How do people behave in a world connected by technology? What mechanisms shape the actions and reactions of large groups? And how could they be explored through controlled experiments? EU-funded researchers have generated new knowledge to inform the development of a behaviour simulator.
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A complex system, where lots of components interact, is more than the sum of its parts its collective behaviour does not necessarily derive in a straightforward way from that of the individuals involved in it. It follows that group size matters when it comes to studying human interactions and their outcomes.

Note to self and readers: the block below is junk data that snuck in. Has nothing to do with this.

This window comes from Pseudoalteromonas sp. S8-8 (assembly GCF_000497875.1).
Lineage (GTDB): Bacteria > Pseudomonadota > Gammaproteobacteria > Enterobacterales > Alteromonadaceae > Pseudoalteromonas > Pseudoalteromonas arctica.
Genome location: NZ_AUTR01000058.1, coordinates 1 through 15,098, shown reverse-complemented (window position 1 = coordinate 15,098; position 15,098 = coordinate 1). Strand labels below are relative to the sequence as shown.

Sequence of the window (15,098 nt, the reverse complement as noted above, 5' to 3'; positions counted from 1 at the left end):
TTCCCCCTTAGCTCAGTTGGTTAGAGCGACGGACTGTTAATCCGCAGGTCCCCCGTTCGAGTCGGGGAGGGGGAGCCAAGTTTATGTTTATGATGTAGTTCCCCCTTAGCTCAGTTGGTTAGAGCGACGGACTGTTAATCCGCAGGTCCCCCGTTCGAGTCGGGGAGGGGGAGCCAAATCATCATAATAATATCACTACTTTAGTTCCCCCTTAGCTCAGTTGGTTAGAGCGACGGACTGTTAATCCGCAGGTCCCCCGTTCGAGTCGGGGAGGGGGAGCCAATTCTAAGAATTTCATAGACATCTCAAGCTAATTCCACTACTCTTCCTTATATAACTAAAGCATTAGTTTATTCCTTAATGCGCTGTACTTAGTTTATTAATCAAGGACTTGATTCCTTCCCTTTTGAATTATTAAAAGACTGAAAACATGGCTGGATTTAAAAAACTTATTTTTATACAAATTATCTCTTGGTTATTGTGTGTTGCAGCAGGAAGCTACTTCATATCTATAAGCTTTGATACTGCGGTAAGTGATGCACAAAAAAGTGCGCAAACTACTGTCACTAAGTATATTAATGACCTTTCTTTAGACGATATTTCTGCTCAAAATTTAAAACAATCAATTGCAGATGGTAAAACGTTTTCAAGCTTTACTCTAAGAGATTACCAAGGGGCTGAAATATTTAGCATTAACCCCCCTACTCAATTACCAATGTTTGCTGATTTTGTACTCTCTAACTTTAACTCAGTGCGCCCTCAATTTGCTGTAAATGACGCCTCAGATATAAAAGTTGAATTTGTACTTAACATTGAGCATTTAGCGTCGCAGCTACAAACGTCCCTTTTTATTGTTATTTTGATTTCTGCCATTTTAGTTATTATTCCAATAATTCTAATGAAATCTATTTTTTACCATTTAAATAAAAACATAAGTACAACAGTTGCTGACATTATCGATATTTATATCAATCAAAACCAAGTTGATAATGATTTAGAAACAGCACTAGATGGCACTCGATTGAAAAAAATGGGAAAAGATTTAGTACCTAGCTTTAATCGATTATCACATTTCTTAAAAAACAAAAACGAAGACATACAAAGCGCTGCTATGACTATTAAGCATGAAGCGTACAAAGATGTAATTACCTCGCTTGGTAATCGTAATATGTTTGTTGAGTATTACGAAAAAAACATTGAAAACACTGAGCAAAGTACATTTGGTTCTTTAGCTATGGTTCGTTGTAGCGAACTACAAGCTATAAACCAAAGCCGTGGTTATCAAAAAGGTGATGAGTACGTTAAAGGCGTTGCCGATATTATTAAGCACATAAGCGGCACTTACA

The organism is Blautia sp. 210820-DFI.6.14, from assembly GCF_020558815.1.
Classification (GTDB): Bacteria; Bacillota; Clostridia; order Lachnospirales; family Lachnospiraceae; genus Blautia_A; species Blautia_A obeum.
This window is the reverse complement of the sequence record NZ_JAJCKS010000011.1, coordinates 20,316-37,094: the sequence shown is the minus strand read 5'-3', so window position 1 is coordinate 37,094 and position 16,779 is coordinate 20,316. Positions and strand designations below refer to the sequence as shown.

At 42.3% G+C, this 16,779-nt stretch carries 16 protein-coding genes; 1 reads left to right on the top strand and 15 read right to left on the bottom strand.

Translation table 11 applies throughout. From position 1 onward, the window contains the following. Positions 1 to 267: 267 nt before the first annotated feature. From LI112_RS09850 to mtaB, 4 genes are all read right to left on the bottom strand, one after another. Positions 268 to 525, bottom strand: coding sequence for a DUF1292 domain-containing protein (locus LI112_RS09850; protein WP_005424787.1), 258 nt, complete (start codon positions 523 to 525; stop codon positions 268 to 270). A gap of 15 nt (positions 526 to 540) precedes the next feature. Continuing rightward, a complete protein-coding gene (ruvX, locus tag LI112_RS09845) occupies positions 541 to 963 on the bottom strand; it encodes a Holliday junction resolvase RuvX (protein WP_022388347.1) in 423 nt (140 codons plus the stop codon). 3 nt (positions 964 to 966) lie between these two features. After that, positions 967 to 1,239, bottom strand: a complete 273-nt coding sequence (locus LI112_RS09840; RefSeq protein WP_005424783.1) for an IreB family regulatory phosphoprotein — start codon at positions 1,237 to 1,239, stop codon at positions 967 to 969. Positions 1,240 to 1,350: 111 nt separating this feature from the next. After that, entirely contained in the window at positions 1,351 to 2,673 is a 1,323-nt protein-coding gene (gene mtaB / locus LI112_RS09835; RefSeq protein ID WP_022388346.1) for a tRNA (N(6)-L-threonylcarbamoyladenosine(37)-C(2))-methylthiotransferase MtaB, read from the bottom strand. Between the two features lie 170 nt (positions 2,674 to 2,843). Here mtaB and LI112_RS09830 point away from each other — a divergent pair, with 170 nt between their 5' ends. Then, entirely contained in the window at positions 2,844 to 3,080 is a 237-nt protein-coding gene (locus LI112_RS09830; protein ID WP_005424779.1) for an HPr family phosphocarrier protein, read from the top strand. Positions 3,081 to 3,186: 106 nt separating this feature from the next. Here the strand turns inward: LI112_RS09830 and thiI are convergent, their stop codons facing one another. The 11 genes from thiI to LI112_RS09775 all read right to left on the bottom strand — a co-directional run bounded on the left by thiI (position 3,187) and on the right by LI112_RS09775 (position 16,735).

The EU-funded IBSEN project set out to conduct controlled experiments with thousands of volunteers simultaneously, and developed the methodology and tools required to do so. In a bid to advance the understanding of individual and collective behaviour in todays connected world, the researchers hoped to pave the way towards the development of a simulator.
We are going to lay the foundations to start a new way of doing social science for the problems that arise in a society that is very technologically connected, says project coordinator Anxo Sánchez of Madrids University Carlos III. The ability to anticipate human behaviour would open up new possibilities in areas as varied as artificial intelligence and policymaking, economics and game design.
Institutions in Finland, the Netherlands, Spain and the United Kingdom collaborated on IBSEN, which ended in August 2018. EU funding for this three-year endeavour was contributed through a scheme specifically dedicated to ideas for radically new technologies. This type of grant is one of three streams of Horizon 2020 funding set aside for future and emerging technologies.